Unfortunately my smug-bubble burst as soon as we tried to check in. The friendly Dutch lady in the booth informed me that I was checked in to board in Hull in an hour and a half. I had made the bookings the wrong way around – Hull to Rotterdam instead of Rotterdam to Hull. Oh dear – car full of hot passengers and Dad’s got it all wrong again. Nice start, I thought. The P&O staff took pity on me, though and after half an hour of frantic re-booking and being let off the surcharge because their credit card machine was on the blink we were able to board the boat. There was a bit more drama when we found that our cabins had been double-booked too but eventually we got settled in.
We like taking the North Sea Ferry when we are heading to Northern England. It sails overnight and there is plenty to do on the boat so the kids are quite happy. Once we arrive in Hull, it is only an hour to my Mum’s place. All in all it’s a great way to travel. On the other hand, it is a little seedy. It’s a bit like Blackpool on the water. It’s not a great advertisment for Great Britain. The buffet restaurant serves some reasonable stuff – but nothing healthy. I was glad we’d eaten at Carolin’s because the nearest you are going to get to fresh vegetable on the “Pride of Hull” is if you scrape the tomato sauce off a baked bean. We decided against the buffet and went to the cafe instead. At least here you could get a Pret a Manger style sandwich. Or that’s what we thought. Probably the inspectors took offence to the fact that there were salad leaves in the sandwiches and banned them. Now we chould choose between hot-dogs or pies. So we all tucked into a bit of stodge and then headed to the “Sunset Lounge” for a drink and to watch the entertainment.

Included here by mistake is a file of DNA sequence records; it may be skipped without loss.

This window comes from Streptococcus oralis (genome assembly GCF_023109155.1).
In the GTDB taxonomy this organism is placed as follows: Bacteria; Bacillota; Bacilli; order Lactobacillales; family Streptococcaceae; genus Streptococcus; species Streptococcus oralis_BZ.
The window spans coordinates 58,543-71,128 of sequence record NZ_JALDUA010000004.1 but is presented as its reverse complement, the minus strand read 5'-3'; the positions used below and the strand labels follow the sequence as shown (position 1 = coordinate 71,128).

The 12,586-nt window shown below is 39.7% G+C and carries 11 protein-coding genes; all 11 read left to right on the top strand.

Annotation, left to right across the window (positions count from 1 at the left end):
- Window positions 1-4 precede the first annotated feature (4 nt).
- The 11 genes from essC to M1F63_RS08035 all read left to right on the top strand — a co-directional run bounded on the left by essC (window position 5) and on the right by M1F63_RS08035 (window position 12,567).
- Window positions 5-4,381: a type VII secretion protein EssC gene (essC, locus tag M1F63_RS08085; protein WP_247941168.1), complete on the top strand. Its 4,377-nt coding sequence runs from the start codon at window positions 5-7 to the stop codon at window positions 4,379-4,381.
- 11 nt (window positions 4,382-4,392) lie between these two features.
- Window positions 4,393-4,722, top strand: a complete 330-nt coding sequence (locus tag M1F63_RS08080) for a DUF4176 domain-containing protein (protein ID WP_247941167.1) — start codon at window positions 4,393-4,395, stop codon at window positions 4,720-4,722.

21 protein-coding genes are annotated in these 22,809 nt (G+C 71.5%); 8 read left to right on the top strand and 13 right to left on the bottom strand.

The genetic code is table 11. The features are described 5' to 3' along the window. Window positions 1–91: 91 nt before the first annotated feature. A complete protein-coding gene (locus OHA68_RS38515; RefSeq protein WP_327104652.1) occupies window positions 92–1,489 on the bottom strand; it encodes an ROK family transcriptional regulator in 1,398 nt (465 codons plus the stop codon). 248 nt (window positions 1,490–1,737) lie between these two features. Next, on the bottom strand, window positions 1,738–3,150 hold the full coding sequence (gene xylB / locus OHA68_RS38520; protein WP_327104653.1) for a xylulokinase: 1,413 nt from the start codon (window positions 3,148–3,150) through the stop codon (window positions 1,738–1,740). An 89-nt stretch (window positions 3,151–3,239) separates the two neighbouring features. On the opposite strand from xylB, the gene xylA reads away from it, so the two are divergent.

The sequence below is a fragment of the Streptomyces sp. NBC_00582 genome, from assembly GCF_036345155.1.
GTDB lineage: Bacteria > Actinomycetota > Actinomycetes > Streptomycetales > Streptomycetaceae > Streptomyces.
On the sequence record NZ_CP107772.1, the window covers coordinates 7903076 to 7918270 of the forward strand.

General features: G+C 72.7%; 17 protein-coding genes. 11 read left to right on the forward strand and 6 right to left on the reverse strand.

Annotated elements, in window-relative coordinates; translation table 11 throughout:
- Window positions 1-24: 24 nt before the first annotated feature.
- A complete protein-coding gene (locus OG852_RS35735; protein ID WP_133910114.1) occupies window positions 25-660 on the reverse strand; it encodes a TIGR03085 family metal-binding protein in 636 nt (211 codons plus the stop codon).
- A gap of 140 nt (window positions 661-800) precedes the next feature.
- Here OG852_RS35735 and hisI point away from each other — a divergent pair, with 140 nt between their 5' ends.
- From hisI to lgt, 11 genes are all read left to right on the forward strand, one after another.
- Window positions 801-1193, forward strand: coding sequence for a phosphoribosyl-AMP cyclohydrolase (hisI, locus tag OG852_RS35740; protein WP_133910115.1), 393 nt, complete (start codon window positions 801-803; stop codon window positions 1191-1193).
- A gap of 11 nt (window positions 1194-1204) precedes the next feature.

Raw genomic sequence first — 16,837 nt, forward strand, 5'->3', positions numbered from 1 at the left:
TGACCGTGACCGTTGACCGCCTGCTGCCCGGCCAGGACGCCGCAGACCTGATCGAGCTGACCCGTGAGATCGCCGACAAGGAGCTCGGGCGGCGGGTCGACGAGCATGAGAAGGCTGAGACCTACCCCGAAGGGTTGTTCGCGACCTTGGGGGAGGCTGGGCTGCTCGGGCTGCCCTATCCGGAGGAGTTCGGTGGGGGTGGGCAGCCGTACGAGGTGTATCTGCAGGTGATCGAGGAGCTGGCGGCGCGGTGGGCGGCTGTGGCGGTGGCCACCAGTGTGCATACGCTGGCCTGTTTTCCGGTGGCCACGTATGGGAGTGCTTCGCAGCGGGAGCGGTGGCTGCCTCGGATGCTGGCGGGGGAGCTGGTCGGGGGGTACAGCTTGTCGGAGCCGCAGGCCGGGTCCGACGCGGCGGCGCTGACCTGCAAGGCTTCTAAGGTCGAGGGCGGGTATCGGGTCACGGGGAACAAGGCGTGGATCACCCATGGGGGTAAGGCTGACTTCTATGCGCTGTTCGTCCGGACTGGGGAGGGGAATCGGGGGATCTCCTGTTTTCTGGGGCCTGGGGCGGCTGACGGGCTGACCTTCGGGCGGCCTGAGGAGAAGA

As a regular North Sea Ferry traveller I have seen my fair share of “entertainment shows” but this one plumbed new depths. The singing, dancing combo of one lad and three lasses treated us to a show called Destination Space. This meant that they would sing vaguely space-related songs and dance around in a variety of home-made space-costumes. It was unspeakably awful. They really couldn’t sing, the dancing was terrible and the sexy space-suits didn’t look so great because our entertainers had obviously been hitting the hot-dog café too. Thankfully the set finished earlyish and my girls didn’t notice the compere asking us to think of requests for a later show (to which my standard answer is Can you play “At Home”?) and so we headed back to our cabins.
After an uneventful crossing we woke to blue skies and stodgy breakfast before disembarking at 8:00 the next morning. Even though I have lived more than half my life in Germany I always feel like I’m home when I set foot in Yorkshire and am keen to show off my homeland. Christa knows England well and could perhaps be described as an anglophile but I still felt responsible for making sure Yorkshire showed it’s best side. After the Ferry I had some catching up to do.
Things didn’t get off to the best start. We spent the first hour on English soil stood in a Hull car park, accompanied by only seagulls and some litter, waiting to get through border controls. Eventually we were through and soon after that we had left the grim fly-overs and traffic lights of Hull behind us and were barreling along the M62 enjoying the unmistakeably English countryside. We collected Mum in Wetherby and pushed on up to Scotch Corner and then over the hills to the Lake District. As we got closer to Keswick the afternoon sun was out – lighting up the purple heather on Blencathra and the area just looked beautiful. Phew!